A journey begins with the first step, and the first step in starting your art collecting journey is your first artwork purchase. There are many options in determining where to buy your first or second, or third piece of art. You may find yourself dabbling in each of them. Let’s discuss some of the pros and cons of each avenue.
One of the best reasons to shop at an art gallery is the variety of artwork to be found and the education you can receive while discussing art at the gallery. The curator gallerist is an expert, and likely willing to share information about the artists, the work, and the art world. Prices can be higher at galleries but don’t discount the possibility of getting a discount (no pun intended). Additionally, they have done their homework, so you will have a quality piece in good condition when you buy from a gallery. Lastly, they can arrange for shipping, so you don’t have to wonder how you will get a 200-pound sculpture home! Build a relationship with a gallery which may pay off with better pricing (or even let you pay for it in installments). Art fairs are sometimes seen as a category within the gallery sector, and many of the same rules apply here. We have previously discussed art fairs here.
There are deals to be had at auctions, and opportunities to find pieces one could not find locally. The market increases exponentially with online sales, but so does the risk. Without viewing a piece in person, quality and view are not verified as clearly. Further, you may not be able to determine some of the details of the piece or have the chance to investigate the artist or the piece. However, there is a slightly reduced risk if you purchase online through a brick-and-mortar house, where the retailer or gallery house has a good reputation (think Christie’s) and provides a wealth of information about the art. Online-only auction houses may not provide the depth of information about the item or comparable sales, disallowing the buyer to value the piece accurately. Be sure to ask for a condition report to help offset the online jitters you may have.
One might think that buying art from a private party helps to ward off competition, allowing a purchaser exclusive access to a piece. But, for an inexperienced collector, there are several risks you will want to mitigate. First, verifying authenticity is the biggest one. You will need to be sure that the piece is what the seller says it is. Provenance helps the buyer get a feel for the artwork’s ownership history, helping to support authenticity. Harder to prove, it is an excellent idea to get a promise from the seller of the accuracy. Determining value is best left to experts, and this is where an art advisor is crucial, especially for less skilled collectors. Even if you choose not to retain an advisor for a long-term engagement, hiring one for an opinion can certainly pay off in the long run.
Different from auctions, online galleries are becoming more popular with new (especially younger) collectors. Some of the benefits to this brand of art purchasing are the sheer number and variety of pieces of work you can view in one location. Because they are not bound by the square footage of gallery space, online marketers can showcase an extensive inventory of options. Further, you don’t need to travel during the gallery’s limited hours to view your options. You can sit in bed in your flannel PJs, finding the best piece for your budget. However, you must insist on satisfaction guarantee; some galleries will either “loan” the piece out (with restrictions), so you can truly see it “in action”; others will offer a money-back guarantee to be sure you are delighted with your purchase. With the increase in popularity of online sales, prices are on the rise, so don’t expect that you will automatically find a “steal.”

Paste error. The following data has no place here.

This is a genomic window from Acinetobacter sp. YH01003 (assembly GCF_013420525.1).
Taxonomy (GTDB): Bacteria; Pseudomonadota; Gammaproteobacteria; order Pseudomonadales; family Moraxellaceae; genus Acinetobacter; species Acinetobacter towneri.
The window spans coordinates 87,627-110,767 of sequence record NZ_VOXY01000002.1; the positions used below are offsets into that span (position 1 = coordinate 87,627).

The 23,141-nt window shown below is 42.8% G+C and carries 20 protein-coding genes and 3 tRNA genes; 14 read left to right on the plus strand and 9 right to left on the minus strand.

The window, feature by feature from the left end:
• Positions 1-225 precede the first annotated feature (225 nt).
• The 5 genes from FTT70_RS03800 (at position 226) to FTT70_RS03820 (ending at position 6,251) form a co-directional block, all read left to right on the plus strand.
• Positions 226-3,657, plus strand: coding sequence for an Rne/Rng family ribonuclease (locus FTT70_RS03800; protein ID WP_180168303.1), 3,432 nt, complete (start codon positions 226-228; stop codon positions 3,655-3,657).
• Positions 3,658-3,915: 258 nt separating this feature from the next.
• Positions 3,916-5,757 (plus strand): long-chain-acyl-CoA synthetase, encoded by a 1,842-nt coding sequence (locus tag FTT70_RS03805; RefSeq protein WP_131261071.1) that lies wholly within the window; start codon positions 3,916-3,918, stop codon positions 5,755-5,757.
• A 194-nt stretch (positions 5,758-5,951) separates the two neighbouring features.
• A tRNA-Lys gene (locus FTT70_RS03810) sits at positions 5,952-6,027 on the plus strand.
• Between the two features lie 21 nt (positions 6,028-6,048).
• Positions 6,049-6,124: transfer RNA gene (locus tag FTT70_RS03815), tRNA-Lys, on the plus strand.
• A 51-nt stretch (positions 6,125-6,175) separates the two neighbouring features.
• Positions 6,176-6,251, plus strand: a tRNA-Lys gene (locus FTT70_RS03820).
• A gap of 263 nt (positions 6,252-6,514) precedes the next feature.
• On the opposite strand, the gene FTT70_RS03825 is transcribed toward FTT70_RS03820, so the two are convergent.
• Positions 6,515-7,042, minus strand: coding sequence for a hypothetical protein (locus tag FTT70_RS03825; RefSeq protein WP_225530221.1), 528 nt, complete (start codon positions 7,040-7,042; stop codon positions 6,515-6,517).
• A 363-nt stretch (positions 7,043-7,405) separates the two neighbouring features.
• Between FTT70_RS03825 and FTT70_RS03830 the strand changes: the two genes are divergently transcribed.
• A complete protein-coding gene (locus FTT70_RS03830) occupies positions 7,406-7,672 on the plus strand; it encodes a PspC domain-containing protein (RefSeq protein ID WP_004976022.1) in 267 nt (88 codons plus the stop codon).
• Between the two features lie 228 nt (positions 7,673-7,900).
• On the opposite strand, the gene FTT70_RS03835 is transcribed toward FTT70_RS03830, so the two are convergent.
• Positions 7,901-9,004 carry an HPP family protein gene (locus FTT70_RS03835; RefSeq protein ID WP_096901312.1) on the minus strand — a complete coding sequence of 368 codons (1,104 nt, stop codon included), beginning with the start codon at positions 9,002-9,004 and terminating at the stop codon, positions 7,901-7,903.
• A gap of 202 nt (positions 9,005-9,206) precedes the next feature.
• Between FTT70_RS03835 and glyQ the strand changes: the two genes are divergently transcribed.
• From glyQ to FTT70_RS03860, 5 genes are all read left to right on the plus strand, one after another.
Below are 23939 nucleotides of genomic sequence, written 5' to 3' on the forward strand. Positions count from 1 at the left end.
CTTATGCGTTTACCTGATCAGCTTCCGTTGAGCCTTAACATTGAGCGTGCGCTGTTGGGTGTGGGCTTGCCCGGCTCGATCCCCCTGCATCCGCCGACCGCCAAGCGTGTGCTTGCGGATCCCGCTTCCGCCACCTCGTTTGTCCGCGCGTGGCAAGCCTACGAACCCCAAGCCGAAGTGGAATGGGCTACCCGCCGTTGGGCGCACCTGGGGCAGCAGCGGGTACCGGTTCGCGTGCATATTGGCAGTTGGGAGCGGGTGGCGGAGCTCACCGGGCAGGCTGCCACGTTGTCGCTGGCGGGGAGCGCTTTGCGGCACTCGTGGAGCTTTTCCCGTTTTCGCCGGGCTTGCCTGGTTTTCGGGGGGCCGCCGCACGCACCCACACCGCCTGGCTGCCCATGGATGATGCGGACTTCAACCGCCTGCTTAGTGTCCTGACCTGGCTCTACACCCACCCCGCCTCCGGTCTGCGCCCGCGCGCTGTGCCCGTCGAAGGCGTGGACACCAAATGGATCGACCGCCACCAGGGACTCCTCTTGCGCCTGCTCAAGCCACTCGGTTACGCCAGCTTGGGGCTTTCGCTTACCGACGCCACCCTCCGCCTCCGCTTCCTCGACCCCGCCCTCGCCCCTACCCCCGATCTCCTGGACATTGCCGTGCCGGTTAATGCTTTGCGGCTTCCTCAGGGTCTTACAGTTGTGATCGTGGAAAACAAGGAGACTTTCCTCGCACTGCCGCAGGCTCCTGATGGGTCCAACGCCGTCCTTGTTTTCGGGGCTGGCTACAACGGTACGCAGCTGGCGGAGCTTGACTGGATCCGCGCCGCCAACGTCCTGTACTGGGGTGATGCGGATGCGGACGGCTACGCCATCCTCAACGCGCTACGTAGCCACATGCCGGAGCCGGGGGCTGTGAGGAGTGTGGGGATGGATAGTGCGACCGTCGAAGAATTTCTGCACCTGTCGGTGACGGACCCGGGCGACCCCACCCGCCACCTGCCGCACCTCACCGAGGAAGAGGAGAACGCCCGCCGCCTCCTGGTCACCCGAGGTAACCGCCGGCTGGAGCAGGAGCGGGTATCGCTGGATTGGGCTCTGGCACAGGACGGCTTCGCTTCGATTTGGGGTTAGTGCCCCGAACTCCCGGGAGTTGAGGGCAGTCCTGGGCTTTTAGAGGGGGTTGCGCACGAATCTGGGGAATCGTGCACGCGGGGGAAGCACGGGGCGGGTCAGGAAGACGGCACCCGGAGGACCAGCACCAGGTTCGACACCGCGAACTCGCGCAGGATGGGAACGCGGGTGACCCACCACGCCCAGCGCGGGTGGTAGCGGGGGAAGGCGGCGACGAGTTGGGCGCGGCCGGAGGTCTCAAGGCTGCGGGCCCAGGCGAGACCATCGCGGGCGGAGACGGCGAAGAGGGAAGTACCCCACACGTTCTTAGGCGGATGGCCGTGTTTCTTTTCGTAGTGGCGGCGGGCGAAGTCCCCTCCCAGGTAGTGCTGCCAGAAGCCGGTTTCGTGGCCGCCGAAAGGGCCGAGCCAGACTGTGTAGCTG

Cruise Ship Auctions
Run away. Far, far away. It might be tempting; you are a captive audience, and the pieces might even be displayed nicely. However, the companies overseeing the auction are likely the only authentic things there; most pieces are reproductions and should be purchased as such. A cruise ship art auction is no place for a serious art collector, so leave the artwork to the amateurs.
In most instances a secondary market, art sold here will have a traceable history, which gives new collectors a bit more confidence in his or her purchase. You have access to condition, authenticity, and provenance reports, all which can bolster the value and the price. You will find all sorts of buyers here, and you may be able to spot the experts easily. This is true in most situations; however, you may find charity auctions a different animal since there is the added value of the charitable donation. Take this into consideration when watching the numbers rise. With the addition of growing popularity of live-and-phone or online combinations, be on your toes. Understand auction etiquette, so you know exactly how much higher you are bidding when you do raise your hand (and no, you will not accidentally bid if you scratch your head!). Again, an art advisor can make a difference in your live auction experience, allowing you to breathe a sigh of relief and enjoy the day!
Personal Shopper and Curator
We at Sybaris Collection pride ourselves in delivering premium, original pieces to art lovers, interior designers, and collectors enthusiastic about acquiring art from the unique, culturally rich places discovered worldwide. Allow us to help you find what intrigues you while promoting diverse cultural heritages through art and design. Our private ARTclub allows you access to even more exclusive breathtaking pieces, handpicked for your selection.